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Of course the NSA is defending its data gathering

Well you wouldn’t expect it to do a Microsoft now would you?

Putting its big dog forward, the NSA chief General Keith Alexander spoke out at a cyber security conference yesterday, where he addressed security professionals from around the world, promising to answer any questions they had. While Wired points out that he wasn’t exactly that open in his responses, preferring to stick to a set few queries, he did address a points brought forward by the recent Edward Snowden revelations.

“What comes out is we’re collecting everything. That is not true,” he said, suggesting that there was a lot of internal auditing procedures that prevent NSA agents from abusing their powers. Continuing, he suggested that as many as 54 potential terror plots have been prevented because of the PRISM monitoring system. It was also reiterated, that a lot of the surveillance came about because of the US’ inability to prevent the 11th September attack on the World Trade Centre.

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“We had intercepts of one of the 9/11 hijackers from Yemen,” he said, “[but] we didn’t know because we didn’t have the tools and the capabilities to see that he was actually in California […] The intelligence community failed to connect those dots, and now what we’re doing is putting in to the existence these programmes.”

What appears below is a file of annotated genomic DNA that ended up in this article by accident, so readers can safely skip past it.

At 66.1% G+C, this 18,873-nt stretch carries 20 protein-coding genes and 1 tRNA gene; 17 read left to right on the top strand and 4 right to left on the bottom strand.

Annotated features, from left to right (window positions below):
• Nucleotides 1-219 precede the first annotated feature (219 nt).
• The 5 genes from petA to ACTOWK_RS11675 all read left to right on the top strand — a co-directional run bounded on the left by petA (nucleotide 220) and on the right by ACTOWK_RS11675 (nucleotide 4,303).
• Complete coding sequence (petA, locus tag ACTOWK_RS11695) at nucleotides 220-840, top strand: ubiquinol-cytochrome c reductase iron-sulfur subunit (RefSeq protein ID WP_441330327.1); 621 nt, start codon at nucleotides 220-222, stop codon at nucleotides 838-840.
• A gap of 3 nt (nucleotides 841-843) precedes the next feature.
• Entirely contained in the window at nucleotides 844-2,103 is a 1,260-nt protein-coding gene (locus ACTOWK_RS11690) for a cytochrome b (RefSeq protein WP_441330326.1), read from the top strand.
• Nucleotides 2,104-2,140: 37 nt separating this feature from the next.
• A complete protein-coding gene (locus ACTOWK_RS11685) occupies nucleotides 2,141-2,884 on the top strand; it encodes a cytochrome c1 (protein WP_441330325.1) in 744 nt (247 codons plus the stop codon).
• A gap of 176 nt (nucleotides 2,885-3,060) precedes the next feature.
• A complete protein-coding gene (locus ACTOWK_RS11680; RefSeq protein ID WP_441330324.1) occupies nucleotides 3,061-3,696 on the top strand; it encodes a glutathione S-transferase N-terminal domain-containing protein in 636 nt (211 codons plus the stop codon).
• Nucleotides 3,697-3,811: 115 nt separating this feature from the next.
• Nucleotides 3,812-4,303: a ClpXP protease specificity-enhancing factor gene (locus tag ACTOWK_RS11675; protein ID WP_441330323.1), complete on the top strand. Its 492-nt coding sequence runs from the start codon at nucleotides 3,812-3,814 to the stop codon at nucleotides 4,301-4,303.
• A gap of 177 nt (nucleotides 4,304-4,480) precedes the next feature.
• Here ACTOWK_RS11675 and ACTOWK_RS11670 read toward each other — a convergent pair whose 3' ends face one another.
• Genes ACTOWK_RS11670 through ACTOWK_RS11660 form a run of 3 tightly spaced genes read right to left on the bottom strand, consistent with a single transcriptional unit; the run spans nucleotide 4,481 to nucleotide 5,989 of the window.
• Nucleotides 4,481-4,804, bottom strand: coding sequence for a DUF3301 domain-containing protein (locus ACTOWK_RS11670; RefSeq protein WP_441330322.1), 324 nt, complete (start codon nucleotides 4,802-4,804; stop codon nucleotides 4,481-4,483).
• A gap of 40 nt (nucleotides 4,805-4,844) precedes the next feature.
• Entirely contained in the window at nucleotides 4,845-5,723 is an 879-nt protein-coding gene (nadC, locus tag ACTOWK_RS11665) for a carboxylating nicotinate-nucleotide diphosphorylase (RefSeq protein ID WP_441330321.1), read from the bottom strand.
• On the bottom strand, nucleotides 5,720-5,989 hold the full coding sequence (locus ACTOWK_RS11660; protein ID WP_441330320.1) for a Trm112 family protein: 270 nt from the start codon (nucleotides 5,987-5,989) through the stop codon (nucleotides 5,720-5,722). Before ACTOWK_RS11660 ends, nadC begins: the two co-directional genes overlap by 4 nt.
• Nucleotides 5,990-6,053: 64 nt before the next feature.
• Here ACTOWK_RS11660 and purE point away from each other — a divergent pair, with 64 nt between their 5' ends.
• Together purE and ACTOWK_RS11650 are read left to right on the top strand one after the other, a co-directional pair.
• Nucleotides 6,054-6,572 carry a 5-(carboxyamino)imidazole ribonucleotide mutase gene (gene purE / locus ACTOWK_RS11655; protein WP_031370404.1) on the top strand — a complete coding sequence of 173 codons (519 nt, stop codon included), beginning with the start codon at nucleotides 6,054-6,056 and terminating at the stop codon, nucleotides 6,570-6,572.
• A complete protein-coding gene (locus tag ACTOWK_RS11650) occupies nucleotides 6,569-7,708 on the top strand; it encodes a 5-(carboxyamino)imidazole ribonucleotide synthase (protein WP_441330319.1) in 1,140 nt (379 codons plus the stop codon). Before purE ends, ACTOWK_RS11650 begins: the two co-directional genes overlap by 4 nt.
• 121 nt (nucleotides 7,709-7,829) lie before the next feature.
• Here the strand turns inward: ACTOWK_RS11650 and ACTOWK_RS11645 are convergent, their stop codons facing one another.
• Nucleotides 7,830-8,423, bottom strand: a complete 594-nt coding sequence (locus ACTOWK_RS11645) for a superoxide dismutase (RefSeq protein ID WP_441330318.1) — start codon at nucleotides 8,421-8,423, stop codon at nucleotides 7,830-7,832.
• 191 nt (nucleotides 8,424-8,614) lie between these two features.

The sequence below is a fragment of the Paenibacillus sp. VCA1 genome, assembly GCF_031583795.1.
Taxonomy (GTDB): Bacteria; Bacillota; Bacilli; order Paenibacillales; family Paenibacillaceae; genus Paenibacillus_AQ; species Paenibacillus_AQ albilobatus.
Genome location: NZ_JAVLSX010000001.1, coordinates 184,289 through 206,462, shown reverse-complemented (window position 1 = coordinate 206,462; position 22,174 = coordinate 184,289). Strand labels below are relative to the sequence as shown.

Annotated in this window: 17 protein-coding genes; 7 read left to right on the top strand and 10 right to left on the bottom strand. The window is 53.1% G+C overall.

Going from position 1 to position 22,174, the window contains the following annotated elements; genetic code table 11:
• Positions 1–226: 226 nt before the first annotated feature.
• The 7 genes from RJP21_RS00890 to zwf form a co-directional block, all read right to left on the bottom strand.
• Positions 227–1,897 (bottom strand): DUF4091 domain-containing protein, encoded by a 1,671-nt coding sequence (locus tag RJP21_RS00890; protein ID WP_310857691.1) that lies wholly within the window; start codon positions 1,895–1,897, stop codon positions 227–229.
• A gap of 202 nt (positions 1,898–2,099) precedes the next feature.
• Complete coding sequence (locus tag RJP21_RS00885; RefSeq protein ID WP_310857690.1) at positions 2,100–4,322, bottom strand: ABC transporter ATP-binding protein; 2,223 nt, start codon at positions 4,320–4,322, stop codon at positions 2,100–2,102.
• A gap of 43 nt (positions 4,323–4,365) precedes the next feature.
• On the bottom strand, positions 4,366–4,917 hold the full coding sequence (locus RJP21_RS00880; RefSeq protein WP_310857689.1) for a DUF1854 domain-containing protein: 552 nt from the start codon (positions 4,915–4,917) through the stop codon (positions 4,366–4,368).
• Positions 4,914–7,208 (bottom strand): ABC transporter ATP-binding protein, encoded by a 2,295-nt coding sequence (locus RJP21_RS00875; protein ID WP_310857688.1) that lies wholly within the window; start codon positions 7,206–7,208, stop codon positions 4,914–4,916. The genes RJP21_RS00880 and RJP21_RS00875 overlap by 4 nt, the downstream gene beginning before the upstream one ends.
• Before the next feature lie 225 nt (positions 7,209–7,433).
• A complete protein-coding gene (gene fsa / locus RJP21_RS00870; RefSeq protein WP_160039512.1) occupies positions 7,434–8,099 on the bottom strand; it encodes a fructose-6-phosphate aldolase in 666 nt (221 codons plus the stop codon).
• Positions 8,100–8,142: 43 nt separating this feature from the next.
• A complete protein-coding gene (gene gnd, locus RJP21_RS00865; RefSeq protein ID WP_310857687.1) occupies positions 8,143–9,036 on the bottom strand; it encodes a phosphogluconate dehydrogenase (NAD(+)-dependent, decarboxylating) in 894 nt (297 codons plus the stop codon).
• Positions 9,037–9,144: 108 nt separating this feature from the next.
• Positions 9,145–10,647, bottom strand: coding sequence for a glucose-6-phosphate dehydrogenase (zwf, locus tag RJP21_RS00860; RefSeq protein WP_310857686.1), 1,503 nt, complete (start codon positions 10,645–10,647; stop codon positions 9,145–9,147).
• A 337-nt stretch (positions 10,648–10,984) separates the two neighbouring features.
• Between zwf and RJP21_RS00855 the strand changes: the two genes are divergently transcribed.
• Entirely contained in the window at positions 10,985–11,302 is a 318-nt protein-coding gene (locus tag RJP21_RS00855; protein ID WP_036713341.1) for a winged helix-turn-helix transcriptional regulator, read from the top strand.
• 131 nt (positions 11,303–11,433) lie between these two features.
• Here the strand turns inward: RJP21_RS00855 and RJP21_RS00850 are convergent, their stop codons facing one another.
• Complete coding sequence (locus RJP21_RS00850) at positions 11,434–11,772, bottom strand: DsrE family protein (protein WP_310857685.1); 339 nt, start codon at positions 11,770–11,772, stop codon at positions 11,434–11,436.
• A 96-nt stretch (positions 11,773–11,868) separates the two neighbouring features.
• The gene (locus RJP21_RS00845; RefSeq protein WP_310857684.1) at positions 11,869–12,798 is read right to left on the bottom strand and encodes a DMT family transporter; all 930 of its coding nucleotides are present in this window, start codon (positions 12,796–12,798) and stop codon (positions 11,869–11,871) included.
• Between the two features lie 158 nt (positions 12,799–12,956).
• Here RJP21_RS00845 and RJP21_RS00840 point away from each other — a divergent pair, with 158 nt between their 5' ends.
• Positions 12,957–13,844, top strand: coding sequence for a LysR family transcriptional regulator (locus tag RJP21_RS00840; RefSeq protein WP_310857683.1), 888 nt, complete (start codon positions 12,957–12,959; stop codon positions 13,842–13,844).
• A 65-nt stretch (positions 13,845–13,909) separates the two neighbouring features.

Alexander also chose to highlight the phone records collection scheme, that’s legally allowed under the Patriot act introduced by George Bush junior, saying that only meta data is collected and that no content of calls, texts or location data is record. This means that only the length of the call and the phone numbers of those involved in the communication are saved.

“The NSA only has the number […] FBI can take that to see where it connects to, using the NSL and the legal authorities given to them to take the next step,” he said.

The FISA act, extended by President Obama last year, allows for a bit more information to be gathered, namely the content of email and social networking chats, but that does have to involved non-US citizens on some level. It can be a conversation with US and non-US persons, but at least one of them has to be a foreign national that the NSA has some interest in, for reasons of potential terrorism.

There were a few that didn’t believe Alexander now however, one suggesting that since he lied to congress, why wouldn’t he lie to them?

Kitguru Says: Part of the problem with the whole PRISM scheme, is we don’t believe these claims that it’s only terrorism that’s being targeted. It’s harder still when we have David Cameron here in the UK lumping traditional porn viewers and child pornographers in the same paragraphs about internet crackdowns. How long before Tempora or something similar is used to check who’s looking at “illegal porn?”

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